The favourite flopped and two Kiwi underdogs caused a major stir.
But after more than two years in the wilderness, Kiwi Kali Meehan returned with vengeance to stun English veteran Michael Sprott and claim the inaugural Super8 tonight.
At 44-years-old, and having last fought over two years ago, Meehan saved his best for the final to rock Sprott with a first round knockout, though some savage blows to the back of the head will be questioned.
In an entertaining evening at Trusts Stadium in West Auckland, former world title contender Meehan collected the $200,000 winner's cheque and an additional $15,000 for the first round knockout, completed seven seconds before the bell.
"This is a good feeling," Meehan said after coming through the easier side of the draw, disposing of gallant Australian Hunter Sam and gutsy Kiwi Brice Ritani-Coe.
Sprott, the 17-year veteran and most impressive fighter before the finale, had to settle for the $100,000 runner's up purse. His toughest test on route to the final came in the form of Irishman Martin Rogan. This all action brawl - billed as the best first-round match-up - did not disappoint. One judge scored the bout a draw, but Sprott did enough to claim a majority decision.
Upset of the night went to Kiwi outsider Antz Nansen, the 7-1 underdog who shocked former world heavyweight champion Hasim Rahman in opening fight for just his fourth pro boxing win.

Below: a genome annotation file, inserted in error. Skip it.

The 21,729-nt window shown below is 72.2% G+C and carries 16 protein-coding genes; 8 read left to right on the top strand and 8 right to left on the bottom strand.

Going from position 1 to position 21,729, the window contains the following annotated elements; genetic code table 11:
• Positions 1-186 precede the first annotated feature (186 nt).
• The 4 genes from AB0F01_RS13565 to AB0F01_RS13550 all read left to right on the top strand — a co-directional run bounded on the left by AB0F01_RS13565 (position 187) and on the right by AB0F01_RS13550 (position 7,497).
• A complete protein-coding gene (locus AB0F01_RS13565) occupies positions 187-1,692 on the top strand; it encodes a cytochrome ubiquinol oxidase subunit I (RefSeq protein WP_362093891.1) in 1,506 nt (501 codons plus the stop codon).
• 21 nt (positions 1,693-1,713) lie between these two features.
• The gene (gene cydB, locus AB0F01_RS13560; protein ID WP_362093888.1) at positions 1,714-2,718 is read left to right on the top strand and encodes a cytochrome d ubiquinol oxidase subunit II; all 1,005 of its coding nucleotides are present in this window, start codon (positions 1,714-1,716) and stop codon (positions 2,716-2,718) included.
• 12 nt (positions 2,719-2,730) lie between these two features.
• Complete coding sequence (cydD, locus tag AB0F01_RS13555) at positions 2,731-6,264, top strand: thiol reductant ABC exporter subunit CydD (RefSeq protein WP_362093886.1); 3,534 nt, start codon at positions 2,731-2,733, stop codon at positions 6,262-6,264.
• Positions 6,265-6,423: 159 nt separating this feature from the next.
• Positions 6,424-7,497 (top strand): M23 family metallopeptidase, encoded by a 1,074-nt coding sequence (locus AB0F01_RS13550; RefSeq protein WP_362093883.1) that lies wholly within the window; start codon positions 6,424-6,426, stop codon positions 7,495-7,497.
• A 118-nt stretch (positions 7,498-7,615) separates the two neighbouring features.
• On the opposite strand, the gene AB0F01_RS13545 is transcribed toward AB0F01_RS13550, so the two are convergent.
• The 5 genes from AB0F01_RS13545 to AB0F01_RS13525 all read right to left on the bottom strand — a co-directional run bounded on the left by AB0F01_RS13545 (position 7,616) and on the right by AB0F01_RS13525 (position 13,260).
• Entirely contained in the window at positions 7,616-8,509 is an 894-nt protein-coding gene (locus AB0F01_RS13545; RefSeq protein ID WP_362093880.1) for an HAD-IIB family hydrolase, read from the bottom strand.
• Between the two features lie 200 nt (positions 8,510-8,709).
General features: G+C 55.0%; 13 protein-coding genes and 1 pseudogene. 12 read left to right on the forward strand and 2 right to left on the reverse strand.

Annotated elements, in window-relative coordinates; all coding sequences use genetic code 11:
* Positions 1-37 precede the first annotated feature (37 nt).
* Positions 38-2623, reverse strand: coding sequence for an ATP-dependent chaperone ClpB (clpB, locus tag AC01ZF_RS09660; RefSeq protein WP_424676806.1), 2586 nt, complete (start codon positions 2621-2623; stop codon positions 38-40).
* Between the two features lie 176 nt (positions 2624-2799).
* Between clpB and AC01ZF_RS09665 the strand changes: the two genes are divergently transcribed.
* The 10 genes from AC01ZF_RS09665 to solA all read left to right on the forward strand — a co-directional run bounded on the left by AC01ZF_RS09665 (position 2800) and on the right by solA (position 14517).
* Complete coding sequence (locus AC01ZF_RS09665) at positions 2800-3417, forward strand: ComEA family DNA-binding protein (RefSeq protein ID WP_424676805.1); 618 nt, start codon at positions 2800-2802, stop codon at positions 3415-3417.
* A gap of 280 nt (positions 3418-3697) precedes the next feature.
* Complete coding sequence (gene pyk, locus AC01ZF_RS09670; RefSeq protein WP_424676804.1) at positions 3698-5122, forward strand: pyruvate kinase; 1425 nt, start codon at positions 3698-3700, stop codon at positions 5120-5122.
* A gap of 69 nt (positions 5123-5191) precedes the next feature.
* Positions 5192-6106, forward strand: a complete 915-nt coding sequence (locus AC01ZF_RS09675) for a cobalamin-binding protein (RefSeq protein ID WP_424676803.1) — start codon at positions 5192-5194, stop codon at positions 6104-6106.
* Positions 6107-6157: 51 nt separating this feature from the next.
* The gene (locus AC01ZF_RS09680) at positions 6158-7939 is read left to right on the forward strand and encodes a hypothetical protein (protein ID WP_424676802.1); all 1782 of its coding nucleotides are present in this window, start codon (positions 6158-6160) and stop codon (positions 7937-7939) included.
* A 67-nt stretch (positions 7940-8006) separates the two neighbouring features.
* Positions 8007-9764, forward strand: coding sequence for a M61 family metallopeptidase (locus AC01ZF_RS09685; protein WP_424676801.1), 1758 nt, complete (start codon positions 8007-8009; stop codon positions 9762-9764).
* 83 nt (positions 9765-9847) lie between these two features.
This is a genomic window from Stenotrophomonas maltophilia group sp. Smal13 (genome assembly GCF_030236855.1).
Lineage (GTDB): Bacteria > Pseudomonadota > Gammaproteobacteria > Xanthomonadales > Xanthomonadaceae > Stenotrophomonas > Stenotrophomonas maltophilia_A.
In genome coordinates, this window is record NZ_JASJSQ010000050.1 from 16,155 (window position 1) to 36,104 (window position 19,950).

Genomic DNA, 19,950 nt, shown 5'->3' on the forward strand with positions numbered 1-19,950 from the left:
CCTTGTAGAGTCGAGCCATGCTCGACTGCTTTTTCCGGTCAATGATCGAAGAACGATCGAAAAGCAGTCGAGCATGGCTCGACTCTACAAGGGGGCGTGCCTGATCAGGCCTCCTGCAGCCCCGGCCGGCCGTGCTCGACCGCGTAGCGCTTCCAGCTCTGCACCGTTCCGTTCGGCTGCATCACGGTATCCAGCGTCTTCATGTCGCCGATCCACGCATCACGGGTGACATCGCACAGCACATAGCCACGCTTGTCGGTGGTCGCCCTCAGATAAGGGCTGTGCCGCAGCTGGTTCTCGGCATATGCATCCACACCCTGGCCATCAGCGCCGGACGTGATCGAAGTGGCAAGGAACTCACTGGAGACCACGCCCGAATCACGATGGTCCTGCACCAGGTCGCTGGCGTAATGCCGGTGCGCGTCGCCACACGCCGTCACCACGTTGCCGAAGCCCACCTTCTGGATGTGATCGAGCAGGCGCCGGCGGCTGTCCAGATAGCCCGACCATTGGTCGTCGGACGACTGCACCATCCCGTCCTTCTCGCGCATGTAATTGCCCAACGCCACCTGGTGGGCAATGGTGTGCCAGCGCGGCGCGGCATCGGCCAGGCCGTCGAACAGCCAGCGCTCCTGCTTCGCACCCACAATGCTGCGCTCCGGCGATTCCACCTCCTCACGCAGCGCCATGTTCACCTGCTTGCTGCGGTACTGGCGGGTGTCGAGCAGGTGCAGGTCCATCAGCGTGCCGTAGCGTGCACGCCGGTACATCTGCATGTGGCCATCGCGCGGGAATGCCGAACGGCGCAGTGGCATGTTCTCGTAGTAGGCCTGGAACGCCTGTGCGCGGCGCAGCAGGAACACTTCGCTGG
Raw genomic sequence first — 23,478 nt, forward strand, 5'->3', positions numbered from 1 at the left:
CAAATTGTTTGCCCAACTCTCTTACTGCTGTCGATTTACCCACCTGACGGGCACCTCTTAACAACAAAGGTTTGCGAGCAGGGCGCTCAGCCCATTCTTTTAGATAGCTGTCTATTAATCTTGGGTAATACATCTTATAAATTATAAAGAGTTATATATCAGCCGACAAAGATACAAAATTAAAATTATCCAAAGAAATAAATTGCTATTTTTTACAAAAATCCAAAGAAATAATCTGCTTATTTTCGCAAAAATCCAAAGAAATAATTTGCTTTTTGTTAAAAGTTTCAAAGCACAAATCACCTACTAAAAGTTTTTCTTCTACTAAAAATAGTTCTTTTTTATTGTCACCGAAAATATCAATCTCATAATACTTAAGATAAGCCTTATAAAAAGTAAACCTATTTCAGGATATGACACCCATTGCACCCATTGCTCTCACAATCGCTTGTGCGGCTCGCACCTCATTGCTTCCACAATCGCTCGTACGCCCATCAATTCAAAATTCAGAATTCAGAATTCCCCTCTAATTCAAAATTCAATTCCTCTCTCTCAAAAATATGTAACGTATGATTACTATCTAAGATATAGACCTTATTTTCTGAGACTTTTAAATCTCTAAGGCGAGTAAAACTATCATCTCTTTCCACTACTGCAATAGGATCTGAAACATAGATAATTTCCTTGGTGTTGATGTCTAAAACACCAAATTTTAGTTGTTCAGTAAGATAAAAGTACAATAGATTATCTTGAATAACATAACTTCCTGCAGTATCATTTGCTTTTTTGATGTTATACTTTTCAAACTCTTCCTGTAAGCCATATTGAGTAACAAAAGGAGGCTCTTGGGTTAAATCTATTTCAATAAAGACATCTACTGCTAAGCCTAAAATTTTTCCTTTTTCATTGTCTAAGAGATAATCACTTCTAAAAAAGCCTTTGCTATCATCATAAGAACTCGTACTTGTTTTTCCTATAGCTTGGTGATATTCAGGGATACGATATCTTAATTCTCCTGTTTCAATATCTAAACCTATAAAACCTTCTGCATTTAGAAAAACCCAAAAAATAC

Rahman, the 2001 heavyweight title holder, looked every bit an over-the-hill former champion who hadn't fought for over 18 months.
Despite talking a massive game in the lead-up, the 41-year-old was laboured, lumbering and lethargic. The main act sat behind his left jab but seemed constantly off balanced and couldn't unload his favoured powerful right. Promoters won't be interested in luring him back.
Predominately a kick-boxer, Nansen was busier throughout the three rounds, landing regular crisp shots, particularly from his right hand to secure a unanimous decision.
Appearance fees continued to tumble out the door earlier as big-hitting American Alonzo Butler departed first up. Despite landing the heavier blows, Butler was on the wrong side of two 29-28 scorecards for Ritani-Coe, though one judge ruled 30-27 in his favour.
On the undercard, Auckland heavyweight Hemi Ahio lived up to his nickname "The Heat". With fast hands, aggressive temperament and relentless pressure, expect to see plenty more of Ahio, who secured unanimous decision. His opponent, William Quarrie, was knocked down in the second round but otherwise held his own over four explosive rounds.
Lower Hutt's Joe Blackbourn was equally impressive in his third round super middleweight TKO against Dimitri Simoukov. The win was Blackbourn's fifth stoppage in a row, maintaining his 5-0 unbeaten record.
Stepping up in class, New Plymouth light heavyweight Sam Rapira also improved his status to 7-0 and handed the durable Taito Rautere his second defeat in 16 fights. Constantly on the front foot, the compact Rapira dished out relentless punishment with a variety of solid combinations. He will be disappointed not to pull off a knockout but it was convincing with all three judges scoring the fight 60-54.
Of these accolades, which would you like to win most?